Veda is divided into four major parts viz, Samhitas (prayers), Brahmanas (rituals), Aranyakas ( meditations) and Upanishads (The knowledge of self). The first three (Samhita, Brahmana & Aranyaka) are collectively called as Veda Purva (Starting) and the last one Upanishad is called as Veda Anta (ending) or Vedanta. The Veda Purva is also referred as Karma Kanda (Portion dealing with Rituals & Activities) and Vedanta as Jnana Kanda (Portion dealing with The Knowledge of Supreme Self).
The term Tantra comes from the root ‘Tan’ which means ‘to spread’ and ‘Trai’ meaning ‘to protect’. It also means a thin yarn used in weaving the cloth, to spread knowledge, to achieve the goal or as a technique. Numerous definitions are available for the word since Tantra is not a single evolved system but rather a collection of vast range of ideas and practices of widespread communities having a common denominator. Of these two traditional definitions are popular:
1) “Because it elaborates (tan) copious and profound matters, especially relating to the principles of reality (tattva) and sacred mantras, and because it provides liberation (tra), it is called a tantra.”
2) “A tantra is a divinely revealed body of teachings, explaining what is necessary and what is a hindrance in the practice of the worship of God; and also describing the specialized initiation and purification ceremonies that are the necessary prerequisites of TAntric practice.” Though the word ‘tantra’ can be traced to SaṁhitA and BrAhmaṇa portions of the Vedas, the oldest book in the world and also in various PurAṇas, it has been used in different senses in them.
The Tantra is a technique of using the body as microcosm to join the macrocosm or the ultimate, involving ascent and descent from both the ends [mithuna].
Tantric ritual seeks to access the supra-mundane through the mundane, identifying the microcosm with the macrocosm. Tantra, in the practice, use magic spells, mystic diagrams and gestures as ways of worship. Tantras are believed to be sixty four in number and most of the tantras are Śakti oriented or based on the worship of the Divine Mother.
All of Tantra holds, in direct contradiction to earlier non-dualistic thoughts such as Advaita, that the world is real and not illusory. Therefore the principal aim of tantric practices is not to deny the world and reality, but rather to sublimate it to the Ultimate. The process of sublimation consists of three phases: Purification, Elevation and Reaffirmation of identity on the plane of pure consciousness. Since the world is real, all renunciation of this world is meaningless. Since the Ultimate is both immanent and transcendent, renunciation of the world will not yield any benefits. Because of such beliefs, Tantric practices are mostly suited for householders and in fact in some non-dual forms, Tantra rejects the renunciant ideals contained in Patanjali’s system of Yoga.
According to Tantra, the Ultimate or Truth or Sat-Chit-Ananda (Being-Consciousness-Bliss) is capable of both the evolution or outgoing current or simply, creation and sustenance; and involution or inward current or simply, going back to the Source. Tantra, in a nutshell, is the practice of this ‘returning to the Source’, overcoming the fetters of MAyA .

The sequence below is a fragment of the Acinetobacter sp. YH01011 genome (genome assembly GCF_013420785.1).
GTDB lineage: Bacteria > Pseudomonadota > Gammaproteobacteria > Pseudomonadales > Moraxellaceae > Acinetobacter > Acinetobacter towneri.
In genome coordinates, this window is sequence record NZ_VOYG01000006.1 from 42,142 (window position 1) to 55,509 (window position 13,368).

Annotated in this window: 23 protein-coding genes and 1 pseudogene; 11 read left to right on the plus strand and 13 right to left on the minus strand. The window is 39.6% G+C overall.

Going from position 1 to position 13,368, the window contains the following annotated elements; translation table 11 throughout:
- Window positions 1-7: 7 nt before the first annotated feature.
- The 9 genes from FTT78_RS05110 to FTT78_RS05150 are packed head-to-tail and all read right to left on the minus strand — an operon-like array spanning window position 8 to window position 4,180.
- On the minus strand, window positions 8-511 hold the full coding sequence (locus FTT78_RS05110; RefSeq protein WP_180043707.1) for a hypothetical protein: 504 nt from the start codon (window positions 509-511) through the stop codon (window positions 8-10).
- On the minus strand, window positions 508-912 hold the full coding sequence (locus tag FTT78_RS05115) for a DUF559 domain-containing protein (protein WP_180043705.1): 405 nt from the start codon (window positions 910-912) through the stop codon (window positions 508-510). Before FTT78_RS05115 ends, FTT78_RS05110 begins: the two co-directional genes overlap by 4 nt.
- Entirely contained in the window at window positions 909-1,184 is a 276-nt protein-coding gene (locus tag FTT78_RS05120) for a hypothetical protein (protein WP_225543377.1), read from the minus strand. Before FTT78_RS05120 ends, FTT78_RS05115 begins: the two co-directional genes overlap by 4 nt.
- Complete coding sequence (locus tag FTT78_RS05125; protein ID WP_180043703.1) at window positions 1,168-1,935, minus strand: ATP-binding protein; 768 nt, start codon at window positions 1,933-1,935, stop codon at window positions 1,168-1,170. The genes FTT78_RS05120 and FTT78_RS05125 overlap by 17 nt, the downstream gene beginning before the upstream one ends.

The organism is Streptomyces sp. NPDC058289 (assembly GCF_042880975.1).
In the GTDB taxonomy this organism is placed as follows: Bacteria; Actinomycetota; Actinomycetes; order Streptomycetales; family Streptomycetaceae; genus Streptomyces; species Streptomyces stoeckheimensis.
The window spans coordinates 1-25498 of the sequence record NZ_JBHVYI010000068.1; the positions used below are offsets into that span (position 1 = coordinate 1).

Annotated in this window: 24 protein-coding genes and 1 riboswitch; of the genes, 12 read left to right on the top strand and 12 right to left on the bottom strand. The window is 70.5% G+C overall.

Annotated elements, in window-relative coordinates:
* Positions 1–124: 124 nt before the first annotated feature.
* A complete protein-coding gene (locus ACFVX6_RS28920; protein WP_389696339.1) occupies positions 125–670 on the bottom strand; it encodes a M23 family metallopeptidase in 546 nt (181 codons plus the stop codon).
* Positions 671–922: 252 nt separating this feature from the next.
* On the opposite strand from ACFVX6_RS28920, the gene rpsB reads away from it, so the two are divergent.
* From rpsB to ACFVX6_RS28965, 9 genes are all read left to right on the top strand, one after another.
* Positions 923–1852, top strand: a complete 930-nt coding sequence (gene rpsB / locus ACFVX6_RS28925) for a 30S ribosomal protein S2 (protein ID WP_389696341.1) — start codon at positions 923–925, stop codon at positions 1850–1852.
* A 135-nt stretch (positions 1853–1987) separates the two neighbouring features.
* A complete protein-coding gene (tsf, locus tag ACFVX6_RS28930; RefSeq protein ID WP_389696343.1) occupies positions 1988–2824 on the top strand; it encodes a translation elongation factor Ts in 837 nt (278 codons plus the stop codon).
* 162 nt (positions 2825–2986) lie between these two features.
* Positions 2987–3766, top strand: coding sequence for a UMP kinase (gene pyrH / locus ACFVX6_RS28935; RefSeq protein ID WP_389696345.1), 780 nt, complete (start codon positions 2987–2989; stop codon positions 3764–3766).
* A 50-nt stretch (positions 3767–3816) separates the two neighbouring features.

Dakṣiṇa or Right Wing, VAma or Left Wing and Madhyama or Moderate.
Tantras are also classified into two sub groups, YAmala and ḌAmara.
YAmala is a set of works that deals with the secret communication between the deity and the seeker.
ḌAmara refers to another set of works that deal with the ways of obtaining Divine Knowledge in the same way as ḌAmara, the attendant of Lord Shiva obtained Knowledge from his master.
shivparvati SAKTA AGAMASAccording to one tradition of Tantra, when the knowledge is imparted by Lord Śiva to Devi, His spouse, it is known as Agama and when Devi speaks it is Nigama. Initiation or DikṣA from the Guru and the adherence to rules are most important in Tantras. Tantra as a school of philosophy has gained notoriety due to certain sub schools practising very crude and distorted form of techniques in worship, etc., as compared to the original school that was more sombre and sublime.
The term Agama means ‘that which has come to us. The division between Tantras and Agamas is not mutually exclusive. There is much common ground between them. To a great extent, Agamas owe their allegiance to Vedas compared to Tantra school. They cover many aspects of Hindu life, like worship, temple building, iconometry, civil codes, etc. Like Tantra school, Agamas also use various practices such as mantras and yantras. Devotion to a particular god is most important and this forms the basis for classification of Agamas into various schools. Based on the supreme deity that is being worshipped, Agamas are classified as Śaiva, Vaiṣṇava and ŚAkta Agamas. There exist 28 Śaiva Agamas, 77 ŚAkta Agamas and 215 Vaiṣṇava Agamas, along with their Upa-Agamas.
Śaiva Agamas are divided into KApAla, KAlamūkha, PAśupata and Śaiva Agamas. In Śaiva Agamas, Lord Śiva is the supreme deity.
In ŚAkta Agamas, ŚAkti or Divine Mother is the supreme god.
Vaiṣṇava Agamas, where Lord Viṣṇu is the supreme deity, are said have come from the Divine mouth of Lord Viṣṇu. Vaishnava Agamas are divided into PAncarAtra Agamas and VaikhAnasa Agamas. Almost all the Agamas and majority of Tantras align themselves with the mainstream Hindu thought, though there are some schools in both the systems that are non-Vedic.